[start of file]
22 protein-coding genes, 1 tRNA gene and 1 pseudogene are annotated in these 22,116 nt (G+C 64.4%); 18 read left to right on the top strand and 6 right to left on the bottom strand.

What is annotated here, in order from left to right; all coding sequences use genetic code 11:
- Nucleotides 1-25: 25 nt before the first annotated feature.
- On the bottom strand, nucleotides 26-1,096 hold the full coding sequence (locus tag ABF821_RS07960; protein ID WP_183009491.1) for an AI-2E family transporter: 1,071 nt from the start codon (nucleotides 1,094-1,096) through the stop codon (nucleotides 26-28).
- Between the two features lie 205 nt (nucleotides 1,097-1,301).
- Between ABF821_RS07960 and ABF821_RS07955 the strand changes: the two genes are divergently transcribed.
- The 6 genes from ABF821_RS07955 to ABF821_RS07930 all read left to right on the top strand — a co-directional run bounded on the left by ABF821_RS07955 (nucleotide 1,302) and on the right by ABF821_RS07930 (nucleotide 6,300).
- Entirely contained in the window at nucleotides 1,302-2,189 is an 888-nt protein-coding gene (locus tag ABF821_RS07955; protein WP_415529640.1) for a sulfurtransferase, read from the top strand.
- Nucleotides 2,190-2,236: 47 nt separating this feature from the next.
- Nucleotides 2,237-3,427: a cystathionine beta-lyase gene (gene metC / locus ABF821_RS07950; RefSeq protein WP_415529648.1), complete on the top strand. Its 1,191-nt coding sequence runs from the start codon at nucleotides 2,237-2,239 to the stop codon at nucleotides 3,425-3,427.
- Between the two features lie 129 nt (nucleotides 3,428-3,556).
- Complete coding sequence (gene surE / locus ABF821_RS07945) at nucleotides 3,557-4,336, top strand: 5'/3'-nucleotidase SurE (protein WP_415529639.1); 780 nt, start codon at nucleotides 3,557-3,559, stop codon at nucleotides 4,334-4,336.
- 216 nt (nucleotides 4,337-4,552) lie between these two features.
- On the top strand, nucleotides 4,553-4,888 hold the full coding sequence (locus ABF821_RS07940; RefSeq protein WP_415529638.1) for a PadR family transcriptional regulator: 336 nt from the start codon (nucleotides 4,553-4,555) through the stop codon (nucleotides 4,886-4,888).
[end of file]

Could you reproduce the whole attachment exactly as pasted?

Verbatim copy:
22 protein-coding genes, 1 tRNA gene and 1 pseudogene are annotated in these 22,116 nt (G+C 64.4%); 18 read left to right on the top strand and 6 right to left on the bottom strand.

What is annotated here, in order from left to right; all coding sequences use genetic code 11:
- Nucleotides 1-25: 25 nt before the first annotated feature.
- On the bottom strand, nucleotides 26-1,096 hold the full coding sequence (locus tag ABF821_RS07960; protein ID WP_183009491.1) for an AI-2E family transporter: 1,071 nt from the start codon (nucleotides 1,094-1,096) through the stop codon (nucleotides 26-28).
- Between the two features lie 205 nt (nucleotides 1,097-1,301).
- Between ABF821_RS07960 and ABF821_RS07955 the strand changes: the two genes are divergently transcribed.
- The 6 genes from ABF821_RS07955 to ABF821_RS07930 all read left to right on the top strand — a co-directional run bounded on the left by ABF821_RS07955 (nucleotide 1,302) and on the right by ABF821_RS07930 (nucleotide 6,300).
- Entirely contained in the window at nucleotides 1,302-2,189 is an 888-nt protein-coding gene (locus tag ABF821_RS07955; protein WP_415529640.1) for a sulfurtransferase, read from the top strand.
- Nucleotides 2,190-2,236: 47 nt separating this feature from the next.
- Nucleotides 2,237-3,427: a cystathionine beta-lyase gene (gene metC / locus ABF821_RS07950; RefSeq protein WP_415529648.1), complete on the top strand. Its 1,191-nt coding sequence runs from the start codon at nucleotides 2,237-2,239 to the stop codon at nucleotides 3,425-3,427.
- Between the two features lie 129 nt (nucleotides 3,428-3,556).
- Complete coding sequence (gene surE / locus ABF821_RS07945) at nucleotides 3,557-4,336, top strand: 5'/3'-nucleotidase SurE (protein WP_415529639.1); 780 nt, start codon at nucleotides 3,557-3,559, stop codon at nucleotides 4,334-4,336.
- 216 nt (nucleotides 4,337-4,552) lie between these two features.
- On the top strand, nucleotides 4,553-4,888 hold the full coding sequence (locus ABF821_RS07940; RefSeq protein WP_415529638.1) for a PadR family transcriptional regulator: 336 nt from the start codon (nucleotides 4,553-4,555) through the stop codon (nucleotides 4,886-4,888).